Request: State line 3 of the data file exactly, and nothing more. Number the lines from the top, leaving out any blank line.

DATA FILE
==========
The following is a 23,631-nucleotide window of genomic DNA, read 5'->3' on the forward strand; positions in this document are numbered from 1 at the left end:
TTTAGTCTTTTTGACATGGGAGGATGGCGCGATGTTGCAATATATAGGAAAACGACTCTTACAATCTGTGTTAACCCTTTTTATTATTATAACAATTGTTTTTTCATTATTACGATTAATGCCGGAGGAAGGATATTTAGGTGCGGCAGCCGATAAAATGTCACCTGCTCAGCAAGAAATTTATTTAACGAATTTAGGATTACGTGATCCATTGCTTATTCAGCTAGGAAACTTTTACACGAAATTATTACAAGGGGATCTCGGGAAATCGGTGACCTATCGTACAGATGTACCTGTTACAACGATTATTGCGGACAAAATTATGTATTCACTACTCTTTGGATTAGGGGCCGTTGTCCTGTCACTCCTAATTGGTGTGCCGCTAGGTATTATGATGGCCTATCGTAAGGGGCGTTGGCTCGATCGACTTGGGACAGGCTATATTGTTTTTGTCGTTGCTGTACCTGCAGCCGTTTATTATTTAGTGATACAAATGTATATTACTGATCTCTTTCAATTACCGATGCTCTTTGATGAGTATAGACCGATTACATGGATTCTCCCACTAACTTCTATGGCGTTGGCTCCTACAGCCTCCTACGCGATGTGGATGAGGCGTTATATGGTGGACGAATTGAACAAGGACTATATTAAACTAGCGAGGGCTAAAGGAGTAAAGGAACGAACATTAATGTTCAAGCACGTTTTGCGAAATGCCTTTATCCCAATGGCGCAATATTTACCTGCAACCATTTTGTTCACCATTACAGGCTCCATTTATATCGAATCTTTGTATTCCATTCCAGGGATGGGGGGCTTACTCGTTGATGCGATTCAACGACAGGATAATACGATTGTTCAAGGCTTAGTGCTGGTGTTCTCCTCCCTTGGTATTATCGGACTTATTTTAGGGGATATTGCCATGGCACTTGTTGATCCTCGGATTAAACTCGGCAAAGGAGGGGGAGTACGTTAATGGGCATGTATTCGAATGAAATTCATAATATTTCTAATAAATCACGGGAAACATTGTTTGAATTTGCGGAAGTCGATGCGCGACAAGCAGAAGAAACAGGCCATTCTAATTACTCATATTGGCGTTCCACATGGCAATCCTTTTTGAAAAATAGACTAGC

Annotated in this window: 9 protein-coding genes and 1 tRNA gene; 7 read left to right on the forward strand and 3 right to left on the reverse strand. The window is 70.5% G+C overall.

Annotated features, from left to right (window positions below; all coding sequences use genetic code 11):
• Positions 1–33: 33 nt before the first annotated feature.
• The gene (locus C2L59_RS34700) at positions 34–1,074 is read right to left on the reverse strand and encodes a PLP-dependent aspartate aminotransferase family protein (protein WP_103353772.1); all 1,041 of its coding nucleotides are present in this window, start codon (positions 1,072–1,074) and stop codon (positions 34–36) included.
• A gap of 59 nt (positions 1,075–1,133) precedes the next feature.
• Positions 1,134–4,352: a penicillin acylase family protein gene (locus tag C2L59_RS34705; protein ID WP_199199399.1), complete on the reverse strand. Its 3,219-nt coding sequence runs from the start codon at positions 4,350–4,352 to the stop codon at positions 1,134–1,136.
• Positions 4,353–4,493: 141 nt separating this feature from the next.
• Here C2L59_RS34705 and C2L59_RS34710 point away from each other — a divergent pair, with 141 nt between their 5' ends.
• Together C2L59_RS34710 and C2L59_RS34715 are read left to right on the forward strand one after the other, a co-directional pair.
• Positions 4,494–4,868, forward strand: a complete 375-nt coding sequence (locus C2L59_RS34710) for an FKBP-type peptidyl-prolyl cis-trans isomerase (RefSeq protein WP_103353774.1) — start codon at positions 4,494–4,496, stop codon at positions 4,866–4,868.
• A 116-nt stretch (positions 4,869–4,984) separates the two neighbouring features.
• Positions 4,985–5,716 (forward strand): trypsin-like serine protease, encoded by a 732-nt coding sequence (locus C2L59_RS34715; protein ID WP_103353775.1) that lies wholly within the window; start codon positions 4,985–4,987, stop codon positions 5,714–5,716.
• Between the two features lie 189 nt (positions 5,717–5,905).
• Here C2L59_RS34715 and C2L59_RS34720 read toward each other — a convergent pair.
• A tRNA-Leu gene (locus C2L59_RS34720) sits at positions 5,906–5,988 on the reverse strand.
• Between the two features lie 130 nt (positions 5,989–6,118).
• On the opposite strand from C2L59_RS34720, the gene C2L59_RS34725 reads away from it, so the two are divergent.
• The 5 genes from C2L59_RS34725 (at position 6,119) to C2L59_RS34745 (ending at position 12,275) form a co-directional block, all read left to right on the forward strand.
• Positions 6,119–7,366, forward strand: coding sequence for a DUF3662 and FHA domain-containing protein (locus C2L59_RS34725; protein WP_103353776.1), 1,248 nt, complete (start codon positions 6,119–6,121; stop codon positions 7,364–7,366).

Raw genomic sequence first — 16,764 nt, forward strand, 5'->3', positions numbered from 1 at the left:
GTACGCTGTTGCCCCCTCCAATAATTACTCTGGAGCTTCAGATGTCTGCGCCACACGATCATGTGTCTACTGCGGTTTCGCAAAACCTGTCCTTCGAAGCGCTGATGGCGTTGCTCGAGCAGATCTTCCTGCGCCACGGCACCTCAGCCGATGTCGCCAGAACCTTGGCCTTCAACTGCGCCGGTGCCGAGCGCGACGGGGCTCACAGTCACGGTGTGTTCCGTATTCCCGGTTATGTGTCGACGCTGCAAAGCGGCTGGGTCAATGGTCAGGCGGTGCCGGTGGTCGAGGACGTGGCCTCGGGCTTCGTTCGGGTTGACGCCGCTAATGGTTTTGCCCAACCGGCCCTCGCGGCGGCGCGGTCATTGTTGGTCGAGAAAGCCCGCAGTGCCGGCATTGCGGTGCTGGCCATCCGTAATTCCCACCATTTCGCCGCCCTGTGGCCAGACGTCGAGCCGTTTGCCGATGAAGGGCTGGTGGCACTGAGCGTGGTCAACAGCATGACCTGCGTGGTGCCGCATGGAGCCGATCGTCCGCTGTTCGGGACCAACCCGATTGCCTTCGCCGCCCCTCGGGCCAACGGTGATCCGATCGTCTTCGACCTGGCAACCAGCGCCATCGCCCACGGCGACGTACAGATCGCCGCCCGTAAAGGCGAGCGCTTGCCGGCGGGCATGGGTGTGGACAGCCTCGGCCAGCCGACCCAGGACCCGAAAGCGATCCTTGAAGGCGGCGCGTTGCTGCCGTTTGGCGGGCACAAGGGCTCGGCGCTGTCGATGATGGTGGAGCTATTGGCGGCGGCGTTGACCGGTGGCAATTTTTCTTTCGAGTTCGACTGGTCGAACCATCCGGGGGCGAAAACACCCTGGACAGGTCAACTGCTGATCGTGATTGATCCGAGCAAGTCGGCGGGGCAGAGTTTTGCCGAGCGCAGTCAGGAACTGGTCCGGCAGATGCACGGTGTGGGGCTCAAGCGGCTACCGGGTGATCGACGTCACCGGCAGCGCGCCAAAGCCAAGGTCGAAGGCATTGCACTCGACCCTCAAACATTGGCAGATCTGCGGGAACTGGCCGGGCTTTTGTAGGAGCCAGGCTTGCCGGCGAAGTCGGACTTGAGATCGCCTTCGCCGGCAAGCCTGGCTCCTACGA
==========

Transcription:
Annotated in this window: 9 protein-coding genes and 1 tRNA gene; 7 read left to right on the forward strand and 3 right to left on the reverse strand. The window is 70.5% G+C overall.